Cover Story Current Issue

The prevalence of obesity and type II diabetes is growing globally at rates indicating that environment rather than genes is the principal driver. Exposures to high-fat diet and toxicants, as well as micronutrient deficiency, can impact our health and that of future generations. Only now are we beginning to identify mechanisms linking these exposures to parental and offspring health. One connection between environment and health is the epigenome. The epigenome refers to the biochemical content associated with DNA that impacts gene expression and chromatin organization. Uncovering how genomic information is organized and regulated through epigenetic processes to control gene expression and cell functions in the next generation is still in a nascent stage. 

Anne-Sophie Pepin, Christine Lafleur, Romain Lambrot, Vanessa Dumeaux, Sarah Kimmins

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Current Issue

ITCH E3 ubiquitin ligase downregulation compromises hepatic degradation of branched-chain amino acids

Rossella Menghini, Lesley Hoyles, Marina Cardellini, Viviana Casagrande, ... Massimo Federici

Objective

Metabolic syndrome, obesity, and steatosis are characterized by a range of dysregulations including defects in ubiquitin ligase tagging proteins for degradation. The identification of novel hepatic genes associated with fatty liver disease and metabolic dysregulation may be relevant to unravelling new mechanisms involved in liver disease progression

Methods

Through integrative analysis of liver transcriptomic and metabolomicobtained from obese subjects with steatosis, we identified itchy E ubiquitin protein ligase (ITCH) as a gene downregulated in human hepatic tissue in relation to steatosis grade. Wild-type or ITCH knockout mouse models of non-alcoholic fatty liver disease (NAFLD) and obesity-related hepatocellular carcinoma were analyzed to dissect the causal role of ITCH in steatosis

Results

We show that ITCH regulation of branched-chain amino acids (BCAAs) degradation enzymes is impaired in obese women with grade 3 compared with grade 0 steatosis, and that ITCH acts as a gatekeeper whose loss results in elevation of circulating BCAAs associated with hepatic steatosis. When ITCHexpression was specifically restored in the liver of ITCH knockout mice, ACADSB mRNA and protein are restored, and BCAA levels are normalized both in liver and plasma

Conclusions

Our data support a novel functional role for ITCH in the hepatic regulation of BCAA metabolism and suggest that targeting ITCH in a liver-specific manner might help delay the progression of metabolic hepatic diseases and insulin resistance.

ITCH E3 ubiquitin ligase downregulation compromises hepatic degradation of branched-chain amino acids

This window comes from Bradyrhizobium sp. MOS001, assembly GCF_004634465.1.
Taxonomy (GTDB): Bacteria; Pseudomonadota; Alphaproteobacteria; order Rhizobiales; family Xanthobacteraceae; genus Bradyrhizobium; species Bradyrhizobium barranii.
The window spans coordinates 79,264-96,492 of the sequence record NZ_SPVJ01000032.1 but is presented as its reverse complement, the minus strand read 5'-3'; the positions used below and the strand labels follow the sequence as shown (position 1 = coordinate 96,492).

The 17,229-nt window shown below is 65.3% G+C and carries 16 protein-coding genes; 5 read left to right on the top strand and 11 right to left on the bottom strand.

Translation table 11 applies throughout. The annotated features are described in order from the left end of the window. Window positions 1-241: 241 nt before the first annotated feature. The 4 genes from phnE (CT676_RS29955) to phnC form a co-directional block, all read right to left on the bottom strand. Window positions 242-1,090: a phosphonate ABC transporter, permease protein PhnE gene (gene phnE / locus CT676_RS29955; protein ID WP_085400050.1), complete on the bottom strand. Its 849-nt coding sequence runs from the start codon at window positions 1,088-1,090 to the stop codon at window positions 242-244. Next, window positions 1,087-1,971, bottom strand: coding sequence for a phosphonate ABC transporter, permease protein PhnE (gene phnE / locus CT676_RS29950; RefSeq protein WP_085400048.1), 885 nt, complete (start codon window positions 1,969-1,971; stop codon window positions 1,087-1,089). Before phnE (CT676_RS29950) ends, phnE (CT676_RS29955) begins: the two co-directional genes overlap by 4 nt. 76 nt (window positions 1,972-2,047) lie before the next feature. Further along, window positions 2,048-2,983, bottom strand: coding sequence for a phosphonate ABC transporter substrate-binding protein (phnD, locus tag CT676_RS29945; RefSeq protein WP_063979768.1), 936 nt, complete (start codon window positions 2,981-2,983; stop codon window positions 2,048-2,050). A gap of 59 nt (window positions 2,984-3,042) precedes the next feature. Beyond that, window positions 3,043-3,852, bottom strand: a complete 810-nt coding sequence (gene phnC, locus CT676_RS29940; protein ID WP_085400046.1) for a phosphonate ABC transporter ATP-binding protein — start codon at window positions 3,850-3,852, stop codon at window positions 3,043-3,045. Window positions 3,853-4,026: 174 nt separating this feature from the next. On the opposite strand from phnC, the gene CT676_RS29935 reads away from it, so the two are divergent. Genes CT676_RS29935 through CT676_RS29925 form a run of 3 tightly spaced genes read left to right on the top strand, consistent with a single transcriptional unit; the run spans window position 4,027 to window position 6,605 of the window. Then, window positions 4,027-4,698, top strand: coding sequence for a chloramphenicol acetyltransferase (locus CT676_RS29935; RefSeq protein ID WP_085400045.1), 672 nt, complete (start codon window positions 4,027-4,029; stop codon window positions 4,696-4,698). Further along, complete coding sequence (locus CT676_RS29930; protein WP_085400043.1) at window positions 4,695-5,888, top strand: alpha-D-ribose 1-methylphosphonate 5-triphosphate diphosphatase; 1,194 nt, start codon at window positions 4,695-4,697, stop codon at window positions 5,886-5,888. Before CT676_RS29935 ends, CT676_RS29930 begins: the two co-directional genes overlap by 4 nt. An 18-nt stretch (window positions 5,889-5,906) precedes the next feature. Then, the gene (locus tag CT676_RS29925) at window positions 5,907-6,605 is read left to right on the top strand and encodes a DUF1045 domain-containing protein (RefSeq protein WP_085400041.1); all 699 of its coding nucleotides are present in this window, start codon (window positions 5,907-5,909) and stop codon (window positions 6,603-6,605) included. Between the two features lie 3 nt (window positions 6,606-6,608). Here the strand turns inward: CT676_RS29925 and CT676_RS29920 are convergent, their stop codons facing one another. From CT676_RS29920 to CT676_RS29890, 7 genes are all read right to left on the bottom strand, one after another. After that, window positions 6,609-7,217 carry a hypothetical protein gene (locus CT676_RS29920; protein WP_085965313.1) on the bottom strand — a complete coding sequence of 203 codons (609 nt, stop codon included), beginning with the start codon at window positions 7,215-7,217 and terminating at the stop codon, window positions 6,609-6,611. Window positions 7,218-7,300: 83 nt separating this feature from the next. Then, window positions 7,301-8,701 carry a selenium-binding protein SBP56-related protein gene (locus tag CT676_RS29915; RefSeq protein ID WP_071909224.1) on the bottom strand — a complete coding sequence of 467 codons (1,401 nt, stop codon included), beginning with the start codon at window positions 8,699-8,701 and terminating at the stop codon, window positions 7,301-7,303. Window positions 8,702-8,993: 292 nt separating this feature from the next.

Rossella Menghini, Lesley Hoyles, Marina Cardellini, Viviana Casagrande, ... Massimo Federici

Objective

Metabolic syndrome, obesity, and steatosis are characterized by a range of dysregulations including defects in ubiquitin ligase tagging proteins for degradation. The identification of novel hepatic genes associated with fatty liver disease and metabolic dysregulation may be relevant to unravelling new mechanisms involved in liver disease progression

Methods

Through integrative analysis of liver transcriptomic and metabolomicobtained from obese subjects with steatosis, we identified itchy E ubiquitin protein ligase (ITCH) as a gene downregulated in human hepatic tissue in relation to steatosis grade. Wild-type or ITCH knockout mouse models of non-alcoholic fatty liver disease (NAFLD) and obesity-related hepatocellular carcinoma were analyzed to dissect the causal role of ITCH in steatosis

Results

We show that ITCH regulation of branched-chain amino acids (BCAAs) degradation enzymes is impaired in obese women with grade 3 compared with grade 0 steatosis, and that ITCH acts as a gatekeeper whose loss results in elevation of circulating BCAAs associated with hepatic steatosis. When ITCHexpression was specifically restored in the liver of ITCH knockout mice, ACADSB mRNA and protein are restored, and BCAA levels are normalized both in liver and plasma

Conclusions

Our data support a novel functional role for ITCH in the hepatic regulation of BCAA metabolism and suggest that targeting ITCH in a liver-specific manner might help delay the progression of metabolic hepatic diseases and insulin resistance.

2021 impact factor: 7.422

The 60 Second Metabolist

In this section authors briefly report on their work recently published in Molecular Metabolism.

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